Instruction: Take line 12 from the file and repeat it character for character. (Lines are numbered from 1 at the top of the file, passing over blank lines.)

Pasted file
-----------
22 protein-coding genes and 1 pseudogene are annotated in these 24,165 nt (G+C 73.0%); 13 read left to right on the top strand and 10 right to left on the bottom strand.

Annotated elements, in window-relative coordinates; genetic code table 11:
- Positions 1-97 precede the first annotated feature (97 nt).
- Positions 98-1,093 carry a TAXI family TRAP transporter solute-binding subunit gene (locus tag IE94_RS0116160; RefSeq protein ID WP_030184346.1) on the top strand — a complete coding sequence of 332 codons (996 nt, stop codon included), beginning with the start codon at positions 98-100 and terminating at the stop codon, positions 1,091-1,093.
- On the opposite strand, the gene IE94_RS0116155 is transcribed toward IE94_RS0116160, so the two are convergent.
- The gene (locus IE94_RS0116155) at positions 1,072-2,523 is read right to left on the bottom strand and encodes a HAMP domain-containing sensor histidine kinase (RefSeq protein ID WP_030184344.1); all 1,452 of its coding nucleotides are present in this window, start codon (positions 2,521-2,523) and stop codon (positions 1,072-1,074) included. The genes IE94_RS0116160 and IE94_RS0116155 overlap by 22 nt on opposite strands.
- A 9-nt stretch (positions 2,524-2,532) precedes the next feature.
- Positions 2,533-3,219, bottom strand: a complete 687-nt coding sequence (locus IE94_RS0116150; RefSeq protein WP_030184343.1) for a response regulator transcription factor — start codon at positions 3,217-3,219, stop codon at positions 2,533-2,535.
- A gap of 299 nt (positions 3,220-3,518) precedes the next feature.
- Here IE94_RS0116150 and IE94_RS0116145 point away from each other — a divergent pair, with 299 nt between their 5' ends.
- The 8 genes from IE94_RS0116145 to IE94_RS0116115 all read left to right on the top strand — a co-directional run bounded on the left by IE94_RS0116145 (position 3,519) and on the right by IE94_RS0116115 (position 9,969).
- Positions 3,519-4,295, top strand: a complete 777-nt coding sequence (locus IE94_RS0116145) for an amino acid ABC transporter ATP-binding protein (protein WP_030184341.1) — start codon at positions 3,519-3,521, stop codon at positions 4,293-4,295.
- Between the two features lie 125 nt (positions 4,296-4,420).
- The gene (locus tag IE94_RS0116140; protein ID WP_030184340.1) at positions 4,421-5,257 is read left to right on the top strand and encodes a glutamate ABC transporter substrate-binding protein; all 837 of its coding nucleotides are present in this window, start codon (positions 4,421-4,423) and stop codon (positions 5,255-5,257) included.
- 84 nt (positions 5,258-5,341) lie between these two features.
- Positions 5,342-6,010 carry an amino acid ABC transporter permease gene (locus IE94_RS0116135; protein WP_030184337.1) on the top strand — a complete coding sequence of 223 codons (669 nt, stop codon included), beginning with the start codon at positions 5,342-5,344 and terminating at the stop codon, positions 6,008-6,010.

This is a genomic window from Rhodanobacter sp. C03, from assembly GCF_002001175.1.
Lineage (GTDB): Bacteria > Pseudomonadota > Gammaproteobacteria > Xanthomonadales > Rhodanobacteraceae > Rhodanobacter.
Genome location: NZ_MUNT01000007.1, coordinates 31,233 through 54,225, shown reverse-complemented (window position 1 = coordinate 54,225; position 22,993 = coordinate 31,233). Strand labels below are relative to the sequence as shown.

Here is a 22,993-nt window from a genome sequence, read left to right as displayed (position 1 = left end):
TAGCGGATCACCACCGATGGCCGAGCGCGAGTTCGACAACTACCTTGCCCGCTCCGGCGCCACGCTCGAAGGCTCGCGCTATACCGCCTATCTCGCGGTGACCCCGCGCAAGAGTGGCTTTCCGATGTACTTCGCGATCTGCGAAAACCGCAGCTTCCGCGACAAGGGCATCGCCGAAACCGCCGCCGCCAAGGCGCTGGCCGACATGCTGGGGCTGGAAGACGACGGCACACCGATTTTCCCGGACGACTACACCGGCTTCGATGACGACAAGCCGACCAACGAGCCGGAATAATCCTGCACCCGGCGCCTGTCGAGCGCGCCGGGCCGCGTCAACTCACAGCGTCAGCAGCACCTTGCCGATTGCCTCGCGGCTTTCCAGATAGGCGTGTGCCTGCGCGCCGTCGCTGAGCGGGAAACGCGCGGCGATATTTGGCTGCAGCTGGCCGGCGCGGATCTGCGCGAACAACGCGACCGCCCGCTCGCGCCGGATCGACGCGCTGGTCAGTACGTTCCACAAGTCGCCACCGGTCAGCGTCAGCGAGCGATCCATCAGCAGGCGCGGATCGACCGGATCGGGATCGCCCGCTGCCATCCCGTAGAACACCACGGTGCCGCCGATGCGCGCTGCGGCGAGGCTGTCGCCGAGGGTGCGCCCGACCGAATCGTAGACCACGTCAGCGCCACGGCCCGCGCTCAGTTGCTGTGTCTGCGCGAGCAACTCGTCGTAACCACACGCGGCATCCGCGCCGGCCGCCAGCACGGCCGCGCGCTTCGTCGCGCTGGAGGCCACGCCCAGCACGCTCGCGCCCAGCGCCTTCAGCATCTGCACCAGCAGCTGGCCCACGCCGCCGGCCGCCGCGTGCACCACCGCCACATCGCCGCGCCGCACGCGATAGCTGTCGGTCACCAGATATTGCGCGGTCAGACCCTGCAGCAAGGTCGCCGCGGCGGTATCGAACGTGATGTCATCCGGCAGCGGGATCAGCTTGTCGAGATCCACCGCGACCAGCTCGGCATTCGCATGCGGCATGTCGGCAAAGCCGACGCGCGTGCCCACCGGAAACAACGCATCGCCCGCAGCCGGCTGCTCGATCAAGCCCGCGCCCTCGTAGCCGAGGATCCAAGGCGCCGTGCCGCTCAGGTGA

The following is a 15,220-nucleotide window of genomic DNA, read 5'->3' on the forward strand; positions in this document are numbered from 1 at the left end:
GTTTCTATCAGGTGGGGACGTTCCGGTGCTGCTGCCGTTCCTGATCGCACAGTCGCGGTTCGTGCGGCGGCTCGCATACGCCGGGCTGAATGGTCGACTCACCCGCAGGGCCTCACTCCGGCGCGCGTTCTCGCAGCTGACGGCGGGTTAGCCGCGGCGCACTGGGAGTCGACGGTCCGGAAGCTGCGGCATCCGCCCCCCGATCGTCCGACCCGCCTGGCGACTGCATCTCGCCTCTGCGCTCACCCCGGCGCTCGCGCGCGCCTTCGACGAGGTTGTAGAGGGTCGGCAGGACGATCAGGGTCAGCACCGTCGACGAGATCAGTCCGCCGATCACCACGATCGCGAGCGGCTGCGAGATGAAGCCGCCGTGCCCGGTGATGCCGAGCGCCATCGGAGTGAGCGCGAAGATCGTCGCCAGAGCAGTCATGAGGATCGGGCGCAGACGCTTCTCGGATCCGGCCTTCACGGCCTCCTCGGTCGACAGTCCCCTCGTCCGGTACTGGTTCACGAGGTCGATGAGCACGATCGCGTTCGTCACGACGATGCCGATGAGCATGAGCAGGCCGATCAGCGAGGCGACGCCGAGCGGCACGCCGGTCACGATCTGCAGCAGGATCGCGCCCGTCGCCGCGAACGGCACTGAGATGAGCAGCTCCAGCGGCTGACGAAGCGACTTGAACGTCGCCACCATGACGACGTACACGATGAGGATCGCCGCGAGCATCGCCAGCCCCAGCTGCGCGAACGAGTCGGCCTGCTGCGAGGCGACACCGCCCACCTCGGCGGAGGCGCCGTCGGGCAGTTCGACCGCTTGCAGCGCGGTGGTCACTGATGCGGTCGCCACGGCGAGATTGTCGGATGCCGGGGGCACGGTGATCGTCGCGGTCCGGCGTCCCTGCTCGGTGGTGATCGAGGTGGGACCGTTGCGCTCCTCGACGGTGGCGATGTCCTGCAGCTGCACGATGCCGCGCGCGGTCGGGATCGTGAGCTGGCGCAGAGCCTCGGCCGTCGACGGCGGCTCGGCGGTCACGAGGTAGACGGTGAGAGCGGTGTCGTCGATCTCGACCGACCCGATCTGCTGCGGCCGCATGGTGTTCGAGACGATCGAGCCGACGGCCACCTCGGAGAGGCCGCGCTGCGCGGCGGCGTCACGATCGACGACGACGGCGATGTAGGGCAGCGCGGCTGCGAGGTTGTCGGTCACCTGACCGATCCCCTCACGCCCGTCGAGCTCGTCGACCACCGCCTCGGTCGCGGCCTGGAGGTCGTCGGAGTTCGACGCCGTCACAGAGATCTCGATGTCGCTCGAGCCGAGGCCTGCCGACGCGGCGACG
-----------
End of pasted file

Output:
- Positions 3,519-4,295, top strand: a complete 777-nt coding sequence (locus IE94_RS0116145) for an amino acid ABC transporter ATP-binding protein (protein WP_030184341.1) — start codon at positions 3,519-3,521, stop codon at positions 4,293-4,295.